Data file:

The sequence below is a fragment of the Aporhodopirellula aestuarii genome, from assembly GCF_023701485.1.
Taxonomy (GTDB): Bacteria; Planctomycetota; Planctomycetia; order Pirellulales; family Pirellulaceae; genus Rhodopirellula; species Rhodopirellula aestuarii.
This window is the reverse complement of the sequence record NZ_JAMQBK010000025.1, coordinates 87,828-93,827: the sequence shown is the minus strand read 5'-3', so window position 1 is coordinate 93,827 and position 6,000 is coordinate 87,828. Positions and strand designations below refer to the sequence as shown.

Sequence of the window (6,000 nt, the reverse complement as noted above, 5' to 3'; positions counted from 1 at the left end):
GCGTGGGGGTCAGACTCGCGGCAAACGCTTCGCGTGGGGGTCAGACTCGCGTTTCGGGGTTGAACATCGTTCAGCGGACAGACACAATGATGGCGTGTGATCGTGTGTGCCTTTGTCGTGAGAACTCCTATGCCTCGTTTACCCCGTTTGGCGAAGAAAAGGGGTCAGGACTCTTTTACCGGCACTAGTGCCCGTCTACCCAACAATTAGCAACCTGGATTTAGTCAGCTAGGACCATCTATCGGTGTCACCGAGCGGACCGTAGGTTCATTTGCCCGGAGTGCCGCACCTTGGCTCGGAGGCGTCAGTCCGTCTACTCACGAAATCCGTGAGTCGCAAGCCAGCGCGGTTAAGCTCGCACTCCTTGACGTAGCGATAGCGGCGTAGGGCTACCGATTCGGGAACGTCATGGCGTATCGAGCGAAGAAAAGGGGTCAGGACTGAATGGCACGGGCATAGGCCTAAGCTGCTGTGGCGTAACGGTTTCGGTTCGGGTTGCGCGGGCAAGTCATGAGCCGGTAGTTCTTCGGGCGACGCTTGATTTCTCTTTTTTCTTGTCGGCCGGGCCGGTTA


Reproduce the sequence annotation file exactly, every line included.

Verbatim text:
The sequence below is a fragment of the Aporhodopirellula aestuarii genome, from assembly GCF_023701485.1.
Taxonomy (GTDB): Bacteria; Planctomycetota; Planctomycetia; order Pirellulales; family Pirellulaceae; genus Rhodopirellula; species Rhodopirellula aestuarii.
This window is the reverse complement of the sequence record NZ_JAMQBK010000025.1, coordinates 87,828-93,827: the sequence shown is the minus strand read 5'-3', so window position 1 is coordinate 93,827 and position 6,000 is coordinate 87,828. Positions and strand designations below refer to the sequence as shown.

Sequence of the window (6,000 nt, the reverse complement as noted above, 5' to 3'; positions counted from 1 at the left end):
GCGTGGGGGTCAGACTCGCGGCAAACGCTTCGCGTGGGGGTCAGACTCGCGTTTCGGGGTTGAACATCGTTCAGCGGACAGACACAATGATGGCGTGTGATCGTGTGTGCCTTTGTCGTGAGAACTCCTATGCCTCGTTTACCCCGTTTGGCGAAGAAAAGGGGTCAGGACTCTTTTACCGGCACTAGTGCCCGTCTACCCAACAATTAGCAACCTGGATTTAGTCAGCTAGGACCATCTATCGGTGTCACCGAGCGGACCGTAGGTTCATTTGCCCGGAGTGCCGCACCTTGGCTCGGAGGCGTCAGTCCGTCTACTCACGAAATCCGTGAGTCGCAAGCCAGCGCGGTTAAGCTCGCACTCCTTGACGTAGCGATAGCGGCGTAGGGCTACCGATTCGGGAACGTCATGGCGTATCGAGCGAAGAAAAGGGGTCAGGACTGAATGGCACGGGCATAGGCCTAAGCTGCTGTGGCGTAACGGTTTCGGTTCGGGTTGCGCGGGCAAGTCATGAGCCGGTAGTTCTTCGGGCGACGCTTGATTTCTCTTTTTTCTTGTCGGCCGGGCCGGTTA